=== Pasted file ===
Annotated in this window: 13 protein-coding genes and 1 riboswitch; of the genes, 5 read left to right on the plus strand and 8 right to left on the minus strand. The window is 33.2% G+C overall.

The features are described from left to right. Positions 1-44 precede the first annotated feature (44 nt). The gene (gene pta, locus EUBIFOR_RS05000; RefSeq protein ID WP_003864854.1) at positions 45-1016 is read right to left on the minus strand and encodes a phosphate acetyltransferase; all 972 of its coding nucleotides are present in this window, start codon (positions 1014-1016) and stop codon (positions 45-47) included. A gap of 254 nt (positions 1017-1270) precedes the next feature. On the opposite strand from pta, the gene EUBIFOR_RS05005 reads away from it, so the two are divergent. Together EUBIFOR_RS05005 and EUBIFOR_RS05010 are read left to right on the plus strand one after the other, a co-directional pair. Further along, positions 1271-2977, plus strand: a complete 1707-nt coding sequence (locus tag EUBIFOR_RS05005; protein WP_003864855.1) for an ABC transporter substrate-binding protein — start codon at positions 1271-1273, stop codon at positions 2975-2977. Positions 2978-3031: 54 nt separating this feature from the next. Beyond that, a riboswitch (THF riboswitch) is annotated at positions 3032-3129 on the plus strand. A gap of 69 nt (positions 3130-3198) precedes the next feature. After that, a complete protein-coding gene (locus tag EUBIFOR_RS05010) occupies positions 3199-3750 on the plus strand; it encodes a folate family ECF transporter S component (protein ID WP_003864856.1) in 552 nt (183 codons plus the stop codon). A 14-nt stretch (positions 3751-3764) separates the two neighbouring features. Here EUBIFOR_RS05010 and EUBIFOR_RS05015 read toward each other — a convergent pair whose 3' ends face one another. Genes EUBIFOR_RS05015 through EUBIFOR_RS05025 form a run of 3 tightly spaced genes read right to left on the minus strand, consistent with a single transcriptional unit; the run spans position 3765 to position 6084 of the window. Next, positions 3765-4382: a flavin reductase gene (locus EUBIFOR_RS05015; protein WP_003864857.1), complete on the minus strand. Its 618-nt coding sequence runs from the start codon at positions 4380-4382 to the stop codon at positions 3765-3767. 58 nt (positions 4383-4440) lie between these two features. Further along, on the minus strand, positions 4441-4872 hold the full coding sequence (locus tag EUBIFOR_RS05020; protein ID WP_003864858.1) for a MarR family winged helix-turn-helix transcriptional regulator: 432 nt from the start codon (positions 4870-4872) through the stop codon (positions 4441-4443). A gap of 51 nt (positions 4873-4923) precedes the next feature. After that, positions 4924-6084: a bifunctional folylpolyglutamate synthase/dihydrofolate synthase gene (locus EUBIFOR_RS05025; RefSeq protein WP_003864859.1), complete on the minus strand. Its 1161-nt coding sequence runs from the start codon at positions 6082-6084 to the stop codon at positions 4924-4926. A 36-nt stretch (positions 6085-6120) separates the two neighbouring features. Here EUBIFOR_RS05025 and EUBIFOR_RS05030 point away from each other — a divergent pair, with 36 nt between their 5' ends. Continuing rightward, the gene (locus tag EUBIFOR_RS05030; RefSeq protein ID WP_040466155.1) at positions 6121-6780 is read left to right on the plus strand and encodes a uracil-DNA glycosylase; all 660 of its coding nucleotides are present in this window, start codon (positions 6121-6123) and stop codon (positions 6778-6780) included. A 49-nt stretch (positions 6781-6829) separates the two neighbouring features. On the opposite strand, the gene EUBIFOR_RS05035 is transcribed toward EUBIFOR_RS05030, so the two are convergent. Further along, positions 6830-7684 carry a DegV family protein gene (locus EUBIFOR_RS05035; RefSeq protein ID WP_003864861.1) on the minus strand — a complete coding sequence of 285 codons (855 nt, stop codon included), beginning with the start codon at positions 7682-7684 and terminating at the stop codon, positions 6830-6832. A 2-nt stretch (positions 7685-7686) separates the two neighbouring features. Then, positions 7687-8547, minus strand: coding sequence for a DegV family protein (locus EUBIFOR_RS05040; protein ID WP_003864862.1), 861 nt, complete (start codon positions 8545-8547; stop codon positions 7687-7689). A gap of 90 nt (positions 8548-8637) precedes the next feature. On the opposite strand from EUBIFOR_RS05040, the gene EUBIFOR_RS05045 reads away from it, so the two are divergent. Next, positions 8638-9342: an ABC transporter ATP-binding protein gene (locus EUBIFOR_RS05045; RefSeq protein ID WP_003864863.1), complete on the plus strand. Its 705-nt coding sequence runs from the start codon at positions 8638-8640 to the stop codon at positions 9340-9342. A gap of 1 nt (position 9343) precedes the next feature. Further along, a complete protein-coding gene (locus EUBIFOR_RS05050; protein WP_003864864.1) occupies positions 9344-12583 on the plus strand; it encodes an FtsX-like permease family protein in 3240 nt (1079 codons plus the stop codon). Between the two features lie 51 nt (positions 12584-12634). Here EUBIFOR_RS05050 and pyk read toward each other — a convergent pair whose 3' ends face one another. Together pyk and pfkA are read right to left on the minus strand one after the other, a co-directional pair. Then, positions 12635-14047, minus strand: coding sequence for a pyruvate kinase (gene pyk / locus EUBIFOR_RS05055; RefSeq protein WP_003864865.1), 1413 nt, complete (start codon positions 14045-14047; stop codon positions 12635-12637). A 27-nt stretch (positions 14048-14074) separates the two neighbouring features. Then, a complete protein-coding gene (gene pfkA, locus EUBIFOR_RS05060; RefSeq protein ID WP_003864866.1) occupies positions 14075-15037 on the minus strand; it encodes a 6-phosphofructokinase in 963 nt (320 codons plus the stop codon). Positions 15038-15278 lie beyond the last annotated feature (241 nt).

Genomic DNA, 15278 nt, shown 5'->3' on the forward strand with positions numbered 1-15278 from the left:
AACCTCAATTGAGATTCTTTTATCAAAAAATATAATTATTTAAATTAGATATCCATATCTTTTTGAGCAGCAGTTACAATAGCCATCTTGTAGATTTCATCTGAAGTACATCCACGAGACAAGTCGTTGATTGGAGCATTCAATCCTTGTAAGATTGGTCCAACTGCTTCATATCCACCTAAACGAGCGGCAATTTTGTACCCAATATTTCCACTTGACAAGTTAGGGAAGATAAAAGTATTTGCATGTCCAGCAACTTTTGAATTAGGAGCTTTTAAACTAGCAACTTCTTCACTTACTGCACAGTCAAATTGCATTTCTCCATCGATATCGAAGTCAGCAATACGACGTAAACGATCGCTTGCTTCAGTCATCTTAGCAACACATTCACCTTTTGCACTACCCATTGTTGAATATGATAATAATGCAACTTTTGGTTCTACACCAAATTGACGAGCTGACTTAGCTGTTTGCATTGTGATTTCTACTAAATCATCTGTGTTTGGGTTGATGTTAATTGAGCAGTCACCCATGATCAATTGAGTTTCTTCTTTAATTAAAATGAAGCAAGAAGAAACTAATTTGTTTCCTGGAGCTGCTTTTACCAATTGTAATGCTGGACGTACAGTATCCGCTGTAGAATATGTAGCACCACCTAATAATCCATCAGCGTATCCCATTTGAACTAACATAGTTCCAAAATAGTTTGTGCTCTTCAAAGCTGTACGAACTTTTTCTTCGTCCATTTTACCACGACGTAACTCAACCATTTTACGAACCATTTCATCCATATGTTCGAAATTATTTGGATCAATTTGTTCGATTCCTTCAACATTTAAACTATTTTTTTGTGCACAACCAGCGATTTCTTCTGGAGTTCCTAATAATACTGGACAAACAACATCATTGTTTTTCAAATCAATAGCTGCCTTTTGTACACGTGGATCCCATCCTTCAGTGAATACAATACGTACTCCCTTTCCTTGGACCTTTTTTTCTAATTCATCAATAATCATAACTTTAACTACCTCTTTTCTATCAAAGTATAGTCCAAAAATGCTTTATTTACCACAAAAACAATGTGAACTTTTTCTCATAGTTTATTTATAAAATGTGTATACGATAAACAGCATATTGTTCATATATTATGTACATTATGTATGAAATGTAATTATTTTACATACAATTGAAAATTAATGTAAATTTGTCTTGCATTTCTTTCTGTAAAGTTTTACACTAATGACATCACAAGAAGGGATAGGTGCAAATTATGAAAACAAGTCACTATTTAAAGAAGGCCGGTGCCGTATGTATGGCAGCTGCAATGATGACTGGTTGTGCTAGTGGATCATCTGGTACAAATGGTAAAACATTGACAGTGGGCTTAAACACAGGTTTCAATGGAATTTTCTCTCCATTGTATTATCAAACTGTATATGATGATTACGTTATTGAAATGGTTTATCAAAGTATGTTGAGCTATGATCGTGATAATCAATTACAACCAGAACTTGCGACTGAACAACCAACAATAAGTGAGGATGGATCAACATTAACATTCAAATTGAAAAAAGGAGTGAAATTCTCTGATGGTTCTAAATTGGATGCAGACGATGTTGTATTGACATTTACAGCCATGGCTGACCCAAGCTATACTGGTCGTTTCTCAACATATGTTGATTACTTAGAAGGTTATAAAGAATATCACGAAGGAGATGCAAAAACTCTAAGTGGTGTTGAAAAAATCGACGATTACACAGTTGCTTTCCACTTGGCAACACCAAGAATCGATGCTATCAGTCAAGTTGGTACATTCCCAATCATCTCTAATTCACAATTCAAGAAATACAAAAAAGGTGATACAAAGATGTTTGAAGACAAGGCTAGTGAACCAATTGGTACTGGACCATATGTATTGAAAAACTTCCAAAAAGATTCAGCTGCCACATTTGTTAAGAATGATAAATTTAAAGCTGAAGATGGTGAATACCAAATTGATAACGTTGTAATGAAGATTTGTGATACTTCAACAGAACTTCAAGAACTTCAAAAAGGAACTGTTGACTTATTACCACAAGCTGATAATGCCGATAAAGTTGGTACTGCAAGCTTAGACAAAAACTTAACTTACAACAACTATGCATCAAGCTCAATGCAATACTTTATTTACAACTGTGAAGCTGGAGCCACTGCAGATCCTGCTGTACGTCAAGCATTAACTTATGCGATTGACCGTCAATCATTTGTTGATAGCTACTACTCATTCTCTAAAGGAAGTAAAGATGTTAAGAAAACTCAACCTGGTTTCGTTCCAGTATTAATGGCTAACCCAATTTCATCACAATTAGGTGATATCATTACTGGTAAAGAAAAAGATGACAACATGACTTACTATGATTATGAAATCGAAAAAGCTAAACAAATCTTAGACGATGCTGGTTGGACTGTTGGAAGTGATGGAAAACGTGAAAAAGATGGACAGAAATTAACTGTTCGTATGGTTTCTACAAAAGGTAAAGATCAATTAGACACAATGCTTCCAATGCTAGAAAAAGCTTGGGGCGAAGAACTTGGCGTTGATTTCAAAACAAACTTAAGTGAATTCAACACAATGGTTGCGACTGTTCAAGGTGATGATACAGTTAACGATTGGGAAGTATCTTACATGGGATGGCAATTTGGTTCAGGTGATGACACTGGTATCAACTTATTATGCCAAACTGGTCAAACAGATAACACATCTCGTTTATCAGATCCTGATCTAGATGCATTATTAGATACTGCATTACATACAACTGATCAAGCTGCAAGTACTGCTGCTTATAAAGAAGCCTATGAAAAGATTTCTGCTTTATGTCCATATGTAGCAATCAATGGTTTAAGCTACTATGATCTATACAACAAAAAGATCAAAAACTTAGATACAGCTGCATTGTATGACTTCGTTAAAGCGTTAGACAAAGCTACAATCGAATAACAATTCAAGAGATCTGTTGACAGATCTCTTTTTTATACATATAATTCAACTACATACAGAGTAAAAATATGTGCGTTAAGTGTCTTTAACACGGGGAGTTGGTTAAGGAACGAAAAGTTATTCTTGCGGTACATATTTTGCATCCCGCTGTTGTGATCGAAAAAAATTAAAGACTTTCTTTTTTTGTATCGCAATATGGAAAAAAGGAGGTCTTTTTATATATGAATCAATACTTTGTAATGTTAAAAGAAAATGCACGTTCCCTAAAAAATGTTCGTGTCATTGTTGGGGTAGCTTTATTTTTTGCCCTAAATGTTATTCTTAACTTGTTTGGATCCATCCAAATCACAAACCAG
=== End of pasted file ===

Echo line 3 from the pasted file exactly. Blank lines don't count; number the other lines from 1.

Genomic DNA, 15278 nt, shown 5'->3' on the forward strand with positions numbered 1-15278 from the left: